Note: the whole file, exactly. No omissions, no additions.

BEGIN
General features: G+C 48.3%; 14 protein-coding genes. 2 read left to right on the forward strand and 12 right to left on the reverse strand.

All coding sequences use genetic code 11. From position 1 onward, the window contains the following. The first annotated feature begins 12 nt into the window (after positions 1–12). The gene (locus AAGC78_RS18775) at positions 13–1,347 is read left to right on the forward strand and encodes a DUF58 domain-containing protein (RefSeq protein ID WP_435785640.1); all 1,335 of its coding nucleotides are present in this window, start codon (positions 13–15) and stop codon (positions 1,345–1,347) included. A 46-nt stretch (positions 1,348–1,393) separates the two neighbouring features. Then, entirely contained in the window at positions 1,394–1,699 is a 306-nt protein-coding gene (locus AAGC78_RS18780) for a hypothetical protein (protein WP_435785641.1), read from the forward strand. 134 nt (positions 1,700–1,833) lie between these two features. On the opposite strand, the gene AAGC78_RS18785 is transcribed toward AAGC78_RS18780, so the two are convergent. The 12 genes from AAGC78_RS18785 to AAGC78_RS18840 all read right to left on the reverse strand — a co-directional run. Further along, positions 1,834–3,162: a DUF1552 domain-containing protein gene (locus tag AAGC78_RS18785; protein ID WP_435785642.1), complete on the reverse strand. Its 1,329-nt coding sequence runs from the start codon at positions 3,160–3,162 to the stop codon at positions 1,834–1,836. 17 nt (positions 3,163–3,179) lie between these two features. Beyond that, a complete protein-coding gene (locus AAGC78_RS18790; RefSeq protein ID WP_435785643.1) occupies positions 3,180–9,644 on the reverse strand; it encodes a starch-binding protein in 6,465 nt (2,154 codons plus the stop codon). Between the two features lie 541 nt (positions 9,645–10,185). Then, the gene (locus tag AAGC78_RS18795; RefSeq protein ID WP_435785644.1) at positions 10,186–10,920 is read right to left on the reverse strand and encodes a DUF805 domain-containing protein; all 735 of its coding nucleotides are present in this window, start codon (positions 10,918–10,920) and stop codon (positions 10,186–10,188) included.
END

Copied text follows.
General features: G+C 48.3%; 14 protein-coding genes. 2 read left to right on the forward strand and 12 right to left on the reverse strand.

All coding sequences use genetic code 11. From position 1 onward, the window contains the following. The first annotated feature begins 12 nt into the window (after positions 1–12). The gene (locus AAGC78_RS18775) at positions 13–1,347 is read left to right on the forward strand and encodes a DUF58 domain-containing protein (RefSeq protein ID WP_435785640.1); all 1,335 of its coding nucleotides are present in this window, start codon (positions 13–15) and stop codon (positions 1,345–1,347) included. A 46-nt stretch (positions 1,348–1,393) separates the two neighbouring features. Then, entirely contained in the window at positions 1,394–1,699 is a 306-nt protein-coding gene (locus AAGC78_RS18780) for a hypothetical protein (protein WP_435785641.1), read from the forward strand. 134 nt (positions 1,700–1,833) lie between these two features. On the opposite strand, the gene AAGC78_RS18785 is transcribed toward AAGC78_RS18780, so the two are convergent. The 12 genes from AAGC78_RS18785 to AAGC78_RS18840 all read right to left on the reverse strand — a co-directional run. Further along, positions 1,834–3,162: a DUF1552 domain-containing protein gene (locus tag AAGC78_RS18785; protein ID WP_435785642.1), complete on the reverse strand. Its 1,329-nt coding sequence runs from the start codon at positions 3,160–3,162 to the stop codon at positions 1,834–1,836. 17 nt (positions 3,163–3,179) lie between these two features. Beyond that, a complete protein-coding gene (locus AAGC78_RS18790; RefSeq protein ID WP_435785643.1) occupies positions 3,180–9,644 on the reverse strand; it encodes a starch-binding protein in 6,465 nt (2,154 codons plus the stop codon). Between the two features lie 541 nt (positions 9,645–10,185). Then, the gene (locus tag AAGC78_RS18795; RefSeq protein ID WP_435785644.1) at positions 10,186–10,920 is read right to left on the reverse strand and encodes a DUF805 domain-containing protein; all 735 of its coding nucleotides are present in this window, start codon (positions 10,918–10,920) and stop codon (positions 10,186–10,188) included.